There is widespread enthusiasm for the mixed format of the JSW SDAT WSF World Cup, the first world squash championship of the year which gets underway tomorrow at the Indian Squash Academy in Chennai.
Nine nations, led by top seeds Egypt and England and including the world-number-one led Malaysia and hosts India, will do battle in this World Squash Federation two-man-one-woman team event – the final rounds of which will be staged on an all-glass show court erected at the Express Avenue Mall, the largest shopping complex in southern India.
Nicol David, the women’s world number one who is back in India for the first time since winning the Commonwealth Games gold medal in Delhi in October, leads the attack for Malaysia – the country which hosted the inaugural World Cup in 1996.
“I remember that year well,” said the 27-year-old from Penang. “I was 12 and got the chance to see Michelle Martin for the first time.”
David, like most of the leading players competing in the World Cup, has played in numerous world team championships and Tour events – but never before in an international mixed event.
“It’s quite a fascinating format – something completely different, having mixed teams. My only experience of this is in national leagues. But this has the extra advantage that you’re playing for your country – and that’s always extra special. And it’s good to be back in India.
“There could be some very interesting results,” added David, who became the second longest-standing women’s world number one of all-time this month.
James Willstrop, the England number one, is also delighted to be back in Chennai: “You always remember with special affection places where you’ve done well – and this is where I won the world junior title in 2002 and helped England win the world team title in 2007. I have good memories of Chennai.”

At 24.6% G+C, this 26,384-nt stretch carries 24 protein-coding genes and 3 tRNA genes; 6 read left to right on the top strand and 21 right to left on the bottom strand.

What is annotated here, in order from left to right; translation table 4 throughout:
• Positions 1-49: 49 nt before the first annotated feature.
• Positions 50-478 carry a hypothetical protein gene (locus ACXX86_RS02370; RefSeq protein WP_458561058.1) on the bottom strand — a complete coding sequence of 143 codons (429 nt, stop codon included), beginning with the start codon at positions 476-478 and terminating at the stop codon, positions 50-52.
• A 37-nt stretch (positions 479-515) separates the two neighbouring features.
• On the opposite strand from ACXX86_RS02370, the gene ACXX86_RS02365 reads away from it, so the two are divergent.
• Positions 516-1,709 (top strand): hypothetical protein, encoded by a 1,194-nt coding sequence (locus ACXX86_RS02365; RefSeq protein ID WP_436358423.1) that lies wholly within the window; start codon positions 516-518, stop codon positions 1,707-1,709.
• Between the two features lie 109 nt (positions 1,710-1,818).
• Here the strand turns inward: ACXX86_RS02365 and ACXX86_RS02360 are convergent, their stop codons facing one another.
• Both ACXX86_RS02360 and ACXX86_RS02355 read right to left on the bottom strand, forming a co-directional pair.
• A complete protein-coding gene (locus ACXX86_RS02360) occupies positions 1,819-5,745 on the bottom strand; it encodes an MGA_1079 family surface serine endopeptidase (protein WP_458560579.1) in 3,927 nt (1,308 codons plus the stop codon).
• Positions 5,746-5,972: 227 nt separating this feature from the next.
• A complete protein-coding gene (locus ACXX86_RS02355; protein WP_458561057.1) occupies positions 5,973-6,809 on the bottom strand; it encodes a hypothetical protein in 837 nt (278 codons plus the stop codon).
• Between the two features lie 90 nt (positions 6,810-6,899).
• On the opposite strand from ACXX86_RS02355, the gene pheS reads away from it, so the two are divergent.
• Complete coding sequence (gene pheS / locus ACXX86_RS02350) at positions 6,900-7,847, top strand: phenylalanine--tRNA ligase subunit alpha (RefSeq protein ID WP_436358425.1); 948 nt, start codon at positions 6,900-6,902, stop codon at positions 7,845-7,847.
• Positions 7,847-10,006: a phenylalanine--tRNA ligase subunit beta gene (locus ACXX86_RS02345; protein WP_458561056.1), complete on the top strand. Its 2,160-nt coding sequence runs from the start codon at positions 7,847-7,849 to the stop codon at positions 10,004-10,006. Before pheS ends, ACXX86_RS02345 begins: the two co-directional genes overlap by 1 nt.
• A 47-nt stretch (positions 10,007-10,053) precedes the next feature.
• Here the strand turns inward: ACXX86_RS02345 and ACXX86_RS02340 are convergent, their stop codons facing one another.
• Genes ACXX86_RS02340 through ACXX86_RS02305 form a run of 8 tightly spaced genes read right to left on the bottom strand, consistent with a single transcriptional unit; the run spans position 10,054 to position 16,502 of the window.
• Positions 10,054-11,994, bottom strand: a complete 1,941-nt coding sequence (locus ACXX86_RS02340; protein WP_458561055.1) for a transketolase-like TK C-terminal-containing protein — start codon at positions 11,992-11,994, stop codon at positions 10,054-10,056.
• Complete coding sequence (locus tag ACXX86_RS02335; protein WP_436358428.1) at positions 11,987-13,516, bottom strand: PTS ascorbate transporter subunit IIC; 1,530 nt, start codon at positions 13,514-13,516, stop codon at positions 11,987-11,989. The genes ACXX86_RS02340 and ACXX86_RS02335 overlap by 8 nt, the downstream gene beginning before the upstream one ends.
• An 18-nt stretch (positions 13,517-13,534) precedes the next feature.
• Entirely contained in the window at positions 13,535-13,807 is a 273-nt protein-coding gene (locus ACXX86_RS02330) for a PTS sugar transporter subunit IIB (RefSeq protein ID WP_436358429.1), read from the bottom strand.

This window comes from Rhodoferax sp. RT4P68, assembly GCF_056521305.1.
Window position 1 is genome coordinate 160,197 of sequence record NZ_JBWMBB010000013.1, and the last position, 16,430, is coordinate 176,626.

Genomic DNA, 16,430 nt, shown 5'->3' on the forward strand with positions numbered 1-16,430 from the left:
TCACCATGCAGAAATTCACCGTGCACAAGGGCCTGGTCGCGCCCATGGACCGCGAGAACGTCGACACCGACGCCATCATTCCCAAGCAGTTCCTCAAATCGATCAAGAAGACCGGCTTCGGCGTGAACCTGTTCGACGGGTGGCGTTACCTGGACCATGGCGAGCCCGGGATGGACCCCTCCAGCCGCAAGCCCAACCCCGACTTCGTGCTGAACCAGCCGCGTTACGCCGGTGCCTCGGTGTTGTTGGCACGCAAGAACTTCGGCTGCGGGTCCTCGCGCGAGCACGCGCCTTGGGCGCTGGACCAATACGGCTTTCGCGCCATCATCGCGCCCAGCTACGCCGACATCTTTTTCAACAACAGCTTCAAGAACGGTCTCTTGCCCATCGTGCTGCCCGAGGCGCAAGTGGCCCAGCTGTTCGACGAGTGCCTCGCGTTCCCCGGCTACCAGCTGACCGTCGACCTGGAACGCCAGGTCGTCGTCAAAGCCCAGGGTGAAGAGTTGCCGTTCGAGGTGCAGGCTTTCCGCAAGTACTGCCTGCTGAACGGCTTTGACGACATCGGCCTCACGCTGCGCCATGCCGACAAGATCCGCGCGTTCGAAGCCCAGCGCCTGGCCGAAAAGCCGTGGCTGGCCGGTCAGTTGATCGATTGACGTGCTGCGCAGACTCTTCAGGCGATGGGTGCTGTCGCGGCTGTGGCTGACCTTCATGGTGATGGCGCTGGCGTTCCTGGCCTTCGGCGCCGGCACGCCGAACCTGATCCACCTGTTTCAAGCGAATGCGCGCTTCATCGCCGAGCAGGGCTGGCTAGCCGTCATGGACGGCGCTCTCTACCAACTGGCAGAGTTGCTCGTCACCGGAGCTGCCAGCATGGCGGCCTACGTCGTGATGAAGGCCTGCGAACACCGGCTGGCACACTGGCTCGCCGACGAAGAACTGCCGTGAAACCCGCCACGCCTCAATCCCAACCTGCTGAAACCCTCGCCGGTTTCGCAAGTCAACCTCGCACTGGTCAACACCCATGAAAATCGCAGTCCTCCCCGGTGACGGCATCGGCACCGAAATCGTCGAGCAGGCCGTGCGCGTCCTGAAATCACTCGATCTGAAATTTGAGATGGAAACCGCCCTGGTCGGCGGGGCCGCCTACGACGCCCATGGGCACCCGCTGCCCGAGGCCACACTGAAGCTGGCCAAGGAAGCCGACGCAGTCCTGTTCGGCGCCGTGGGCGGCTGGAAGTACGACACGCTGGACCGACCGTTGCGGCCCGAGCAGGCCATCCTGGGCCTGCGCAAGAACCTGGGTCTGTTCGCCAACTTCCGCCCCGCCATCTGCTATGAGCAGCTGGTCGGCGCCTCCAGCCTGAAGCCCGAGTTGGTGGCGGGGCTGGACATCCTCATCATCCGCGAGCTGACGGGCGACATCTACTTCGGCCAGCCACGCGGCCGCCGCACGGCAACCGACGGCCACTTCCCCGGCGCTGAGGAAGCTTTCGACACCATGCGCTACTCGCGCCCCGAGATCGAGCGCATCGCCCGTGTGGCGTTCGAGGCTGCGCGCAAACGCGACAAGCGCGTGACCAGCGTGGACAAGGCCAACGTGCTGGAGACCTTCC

Willstrop was also full of enthusiasm for the format: “The more we can get the two sexes playing together, the better.
“Mixed events are more interesting,” added the world No4. “One of the best things about the Commonwealth Games for me was playing the mixed doubles with Jenny (Duncalf).”
England, winners of the title in 1999, are the No2 seeds behind favourites Egypt, whose squad features two of the top three players in the world – Ramy Ashour, the 23-year-old world No2, and Cairo compatriot Karim Darwish, the world No3.
“It’s a great concept,” agreed new England national coach Chris Robertson, the former Australian international. “There’s a great dynamic when you have men and women together. I like the idea of the ‘two-men-and-one-woman’ format – though it’s quite challenging from a coaching perspective.”
This will be Robertson’s first appearance at a world championships as the England national coach after his appointment last December. “Hopefully we’re going to perform well. If everything goes according to plan, we should get to the final.
“And I think we’ve got a team who could win it,” concluded the former world No3.
Major Maniam, the event’s Tournament Director and Consultant Coach to the Squash Rackets Federation of India, was equally upbeat about the format: “It’s unique – it’s not like any other World Squash Federation event. You will get to see the best players of both genders gelling together.
“It’s a successful implementation of what’s happened before in tennis and badminton. And I look forward to the fact that this event will now be a regular fixture on the world calendar, following a commitment by the Sports Development Authority of Tamil Nadu (SDAT) to hold the biennial event in Chennai in 2011, 2013 and 2015.”
Tuesday’s 1st qualifying round fixtures:
Pool A:  EGYPT v  MALAYSIA;  FRANCE v  SRI LANKA;  MALAYSIA v  SRI LANKA;  EGYPT v  SOUTH AFRICA
Pool B:  ENGLAND v  INDIA;  AUSTRALIA v  MEXICO
Official website: www.wsfworldcup.com